Human Resource Management Practices
Similarities between the Domestic and International HRM
Human Resource Management plays a very important role in any forms of organizations (Sims, 2007). In fact, it is the hub of the corporate strategy. This is because HRM can help the company in improving their performance and in the formation of sustainable competitive advantages. Moreover, it helps the organization to have a guiding role, especially within the enterprise management.
General HRM is used to refer to the activities, which are undertaken by organizations in effective utilization of their human resources. Therefore, the domestic and international HRM have similarities in their functions. This means that all the basic functions of the two are the same, whether they are definite in one country or in several countries. These functions include procurement, utilization, allocation, and motivation. Moreover, both domestic as well as international HRM have similar major activities and functions in HR recruitment, planning, performance management, development and training, industrial relations, and compensation.
Another similarity relates to the environmental forces, which influence the functions of the HRM. The external constraints usually include economical, political, cultural, and legal. These have significant impacts on the way the HR functions are executed in both domestic and the global environment (Sims, 2007).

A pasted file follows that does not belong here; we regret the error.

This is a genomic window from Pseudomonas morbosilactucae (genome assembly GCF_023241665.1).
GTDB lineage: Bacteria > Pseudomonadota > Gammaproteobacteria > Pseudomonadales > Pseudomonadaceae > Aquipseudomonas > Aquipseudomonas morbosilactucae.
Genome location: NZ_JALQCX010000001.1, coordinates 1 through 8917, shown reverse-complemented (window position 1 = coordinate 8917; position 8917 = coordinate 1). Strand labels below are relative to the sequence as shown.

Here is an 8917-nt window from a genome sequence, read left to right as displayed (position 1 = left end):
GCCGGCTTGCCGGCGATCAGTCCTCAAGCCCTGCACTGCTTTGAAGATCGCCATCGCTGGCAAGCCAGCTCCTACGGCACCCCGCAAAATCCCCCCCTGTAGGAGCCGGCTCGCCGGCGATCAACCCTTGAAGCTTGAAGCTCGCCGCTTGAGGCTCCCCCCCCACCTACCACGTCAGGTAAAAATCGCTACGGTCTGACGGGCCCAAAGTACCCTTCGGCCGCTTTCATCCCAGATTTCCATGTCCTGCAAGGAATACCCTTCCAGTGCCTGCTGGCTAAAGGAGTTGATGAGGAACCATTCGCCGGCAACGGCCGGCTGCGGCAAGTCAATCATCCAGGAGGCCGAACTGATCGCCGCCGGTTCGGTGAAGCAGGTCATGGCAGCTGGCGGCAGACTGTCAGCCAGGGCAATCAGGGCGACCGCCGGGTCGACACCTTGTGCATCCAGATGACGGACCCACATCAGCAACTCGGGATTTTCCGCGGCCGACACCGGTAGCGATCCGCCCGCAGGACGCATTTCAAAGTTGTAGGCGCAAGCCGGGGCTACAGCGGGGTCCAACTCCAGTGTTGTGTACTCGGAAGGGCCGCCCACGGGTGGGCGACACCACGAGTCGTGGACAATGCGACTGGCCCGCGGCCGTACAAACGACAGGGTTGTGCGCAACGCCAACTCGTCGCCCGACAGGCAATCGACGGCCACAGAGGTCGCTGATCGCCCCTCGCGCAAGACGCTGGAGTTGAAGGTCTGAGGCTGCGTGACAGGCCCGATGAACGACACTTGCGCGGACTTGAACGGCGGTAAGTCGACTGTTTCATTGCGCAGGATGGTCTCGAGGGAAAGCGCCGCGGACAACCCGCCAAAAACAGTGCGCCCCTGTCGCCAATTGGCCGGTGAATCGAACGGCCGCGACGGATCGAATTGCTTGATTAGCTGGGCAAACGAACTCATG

Moreover, both the domestic and international HRM have similar basic objectives. One of the objectives is ensuring that the organization has maximum satisfaction as far as the human resource demands are concerned. Another objective is ensuring that there is effectiveness in the organization. This is achieved through interventions. The other objective is promoting sustainable developments of the firms. This is achieved through maximization of the development of internal as well as external human resource management.
Differences Between Domestic and International HRM